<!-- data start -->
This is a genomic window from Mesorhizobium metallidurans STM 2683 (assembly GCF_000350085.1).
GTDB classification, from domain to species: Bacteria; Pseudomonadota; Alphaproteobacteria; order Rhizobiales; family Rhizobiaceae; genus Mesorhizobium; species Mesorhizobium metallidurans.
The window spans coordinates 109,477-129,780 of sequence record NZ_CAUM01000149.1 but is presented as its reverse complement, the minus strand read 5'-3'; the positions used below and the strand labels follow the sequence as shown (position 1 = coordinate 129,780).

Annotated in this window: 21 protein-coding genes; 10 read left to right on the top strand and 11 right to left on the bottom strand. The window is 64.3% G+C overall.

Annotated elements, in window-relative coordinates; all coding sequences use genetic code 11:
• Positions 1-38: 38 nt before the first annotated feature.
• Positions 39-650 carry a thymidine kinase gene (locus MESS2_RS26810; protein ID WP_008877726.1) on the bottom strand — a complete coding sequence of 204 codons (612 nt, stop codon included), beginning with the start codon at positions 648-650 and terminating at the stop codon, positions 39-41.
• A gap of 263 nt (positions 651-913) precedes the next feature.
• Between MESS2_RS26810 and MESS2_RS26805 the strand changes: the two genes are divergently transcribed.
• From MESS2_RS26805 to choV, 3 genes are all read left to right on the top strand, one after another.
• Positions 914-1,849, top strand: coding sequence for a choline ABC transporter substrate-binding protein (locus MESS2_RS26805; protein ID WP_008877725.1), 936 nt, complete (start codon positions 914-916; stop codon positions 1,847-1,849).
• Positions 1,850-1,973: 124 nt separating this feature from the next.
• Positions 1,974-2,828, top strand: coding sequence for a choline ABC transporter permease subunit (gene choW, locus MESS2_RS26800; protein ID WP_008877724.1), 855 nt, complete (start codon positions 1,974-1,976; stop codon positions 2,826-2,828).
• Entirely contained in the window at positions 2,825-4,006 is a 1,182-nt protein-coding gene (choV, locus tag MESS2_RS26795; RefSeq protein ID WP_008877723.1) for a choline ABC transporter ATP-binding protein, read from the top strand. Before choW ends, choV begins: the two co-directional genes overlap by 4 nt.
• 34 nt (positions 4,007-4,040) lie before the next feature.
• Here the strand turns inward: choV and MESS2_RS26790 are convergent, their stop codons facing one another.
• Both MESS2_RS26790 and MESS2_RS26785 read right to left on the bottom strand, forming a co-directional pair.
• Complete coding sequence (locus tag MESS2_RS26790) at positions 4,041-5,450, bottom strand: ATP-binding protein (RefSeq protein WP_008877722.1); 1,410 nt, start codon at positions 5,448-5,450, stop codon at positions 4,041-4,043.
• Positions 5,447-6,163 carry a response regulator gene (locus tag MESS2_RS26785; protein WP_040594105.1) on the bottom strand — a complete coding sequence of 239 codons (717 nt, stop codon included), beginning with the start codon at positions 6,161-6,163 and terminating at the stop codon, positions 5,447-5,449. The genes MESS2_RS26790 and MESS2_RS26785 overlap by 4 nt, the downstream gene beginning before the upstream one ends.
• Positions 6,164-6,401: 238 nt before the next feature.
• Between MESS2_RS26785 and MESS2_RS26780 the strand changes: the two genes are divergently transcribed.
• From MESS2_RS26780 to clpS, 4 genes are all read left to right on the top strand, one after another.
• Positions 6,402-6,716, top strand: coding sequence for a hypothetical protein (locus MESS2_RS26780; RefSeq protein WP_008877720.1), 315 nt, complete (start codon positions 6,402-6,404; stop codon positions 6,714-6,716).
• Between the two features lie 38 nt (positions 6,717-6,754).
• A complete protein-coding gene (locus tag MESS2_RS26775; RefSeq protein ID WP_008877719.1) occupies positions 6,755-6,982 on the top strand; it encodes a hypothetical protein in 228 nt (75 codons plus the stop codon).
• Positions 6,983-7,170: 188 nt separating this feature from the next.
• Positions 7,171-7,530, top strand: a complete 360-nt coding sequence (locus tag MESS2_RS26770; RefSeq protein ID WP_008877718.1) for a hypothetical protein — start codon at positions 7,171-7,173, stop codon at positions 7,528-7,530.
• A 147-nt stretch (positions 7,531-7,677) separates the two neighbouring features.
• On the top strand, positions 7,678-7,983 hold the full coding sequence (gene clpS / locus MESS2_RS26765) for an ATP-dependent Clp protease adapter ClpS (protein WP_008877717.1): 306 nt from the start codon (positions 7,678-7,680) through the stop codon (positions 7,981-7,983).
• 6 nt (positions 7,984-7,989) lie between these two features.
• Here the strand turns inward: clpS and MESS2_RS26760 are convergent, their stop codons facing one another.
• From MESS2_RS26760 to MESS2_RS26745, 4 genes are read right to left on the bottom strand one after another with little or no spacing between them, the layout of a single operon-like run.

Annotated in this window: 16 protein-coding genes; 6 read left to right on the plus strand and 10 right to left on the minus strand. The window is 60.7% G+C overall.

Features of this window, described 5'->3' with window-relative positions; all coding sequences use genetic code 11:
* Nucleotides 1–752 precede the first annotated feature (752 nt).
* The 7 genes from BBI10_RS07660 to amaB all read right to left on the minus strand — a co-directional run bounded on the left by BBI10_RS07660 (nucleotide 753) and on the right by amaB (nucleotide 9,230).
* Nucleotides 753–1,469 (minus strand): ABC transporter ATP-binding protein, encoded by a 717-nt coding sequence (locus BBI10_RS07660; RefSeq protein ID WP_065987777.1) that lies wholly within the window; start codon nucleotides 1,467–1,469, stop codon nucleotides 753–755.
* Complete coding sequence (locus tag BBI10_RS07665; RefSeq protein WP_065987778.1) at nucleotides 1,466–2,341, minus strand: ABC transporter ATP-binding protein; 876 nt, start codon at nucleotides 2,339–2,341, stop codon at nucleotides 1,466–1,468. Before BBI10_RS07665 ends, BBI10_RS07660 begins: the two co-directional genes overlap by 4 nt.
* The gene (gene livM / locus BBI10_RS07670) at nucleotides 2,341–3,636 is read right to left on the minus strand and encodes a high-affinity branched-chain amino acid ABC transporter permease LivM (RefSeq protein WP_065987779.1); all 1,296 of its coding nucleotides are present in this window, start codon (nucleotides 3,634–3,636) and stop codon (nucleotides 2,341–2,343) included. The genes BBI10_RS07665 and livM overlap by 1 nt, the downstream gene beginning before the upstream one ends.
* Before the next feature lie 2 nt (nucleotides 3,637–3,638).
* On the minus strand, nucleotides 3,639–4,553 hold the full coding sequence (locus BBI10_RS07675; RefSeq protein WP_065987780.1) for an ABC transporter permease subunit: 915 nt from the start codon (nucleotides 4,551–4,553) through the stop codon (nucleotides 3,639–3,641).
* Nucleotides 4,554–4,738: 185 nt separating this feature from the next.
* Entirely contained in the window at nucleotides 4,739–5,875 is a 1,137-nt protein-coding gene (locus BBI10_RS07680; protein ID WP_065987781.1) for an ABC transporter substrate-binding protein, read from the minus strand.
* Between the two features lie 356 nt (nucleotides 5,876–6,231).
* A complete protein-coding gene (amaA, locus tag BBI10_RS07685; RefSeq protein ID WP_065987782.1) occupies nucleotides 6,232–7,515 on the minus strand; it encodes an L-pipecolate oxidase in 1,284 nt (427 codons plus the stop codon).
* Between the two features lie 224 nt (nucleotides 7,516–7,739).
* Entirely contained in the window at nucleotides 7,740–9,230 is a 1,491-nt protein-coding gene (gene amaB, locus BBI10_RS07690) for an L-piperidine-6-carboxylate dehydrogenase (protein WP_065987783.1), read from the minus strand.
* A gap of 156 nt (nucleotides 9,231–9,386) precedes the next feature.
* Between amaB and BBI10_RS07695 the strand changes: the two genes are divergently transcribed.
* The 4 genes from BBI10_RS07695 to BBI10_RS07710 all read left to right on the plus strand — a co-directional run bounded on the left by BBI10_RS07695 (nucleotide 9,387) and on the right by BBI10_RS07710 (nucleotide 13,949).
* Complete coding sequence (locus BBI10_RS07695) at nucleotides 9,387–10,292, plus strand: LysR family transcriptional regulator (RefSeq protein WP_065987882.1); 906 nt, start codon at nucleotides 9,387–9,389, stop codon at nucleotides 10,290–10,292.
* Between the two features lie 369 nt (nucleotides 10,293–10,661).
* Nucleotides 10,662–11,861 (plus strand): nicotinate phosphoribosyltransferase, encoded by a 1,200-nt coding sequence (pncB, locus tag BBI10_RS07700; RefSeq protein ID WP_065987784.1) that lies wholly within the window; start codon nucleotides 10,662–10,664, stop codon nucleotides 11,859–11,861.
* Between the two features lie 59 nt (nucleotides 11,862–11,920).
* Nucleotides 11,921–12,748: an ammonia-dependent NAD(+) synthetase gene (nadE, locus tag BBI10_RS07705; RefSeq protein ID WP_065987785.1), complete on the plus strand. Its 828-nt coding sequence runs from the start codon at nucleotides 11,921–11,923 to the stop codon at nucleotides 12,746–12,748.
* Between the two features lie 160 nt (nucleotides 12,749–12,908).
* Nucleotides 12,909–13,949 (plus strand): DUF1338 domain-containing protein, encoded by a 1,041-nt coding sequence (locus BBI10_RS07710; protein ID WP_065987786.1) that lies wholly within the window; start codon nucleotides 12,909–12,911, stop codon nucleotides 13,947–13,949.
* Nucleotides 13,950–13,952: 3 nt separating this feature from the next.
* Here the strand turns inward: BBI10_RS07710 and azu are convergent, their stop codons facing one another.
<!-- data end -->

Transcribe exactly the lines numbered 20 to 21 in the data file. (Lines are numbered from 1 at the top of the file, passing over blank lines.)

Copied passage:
• Positions 6,164-6,401: 238 nt before the next feature.
• Between MESS2_RS26785 and MESS2_RS26780 the strand changes: the two genes are divergently transcribed.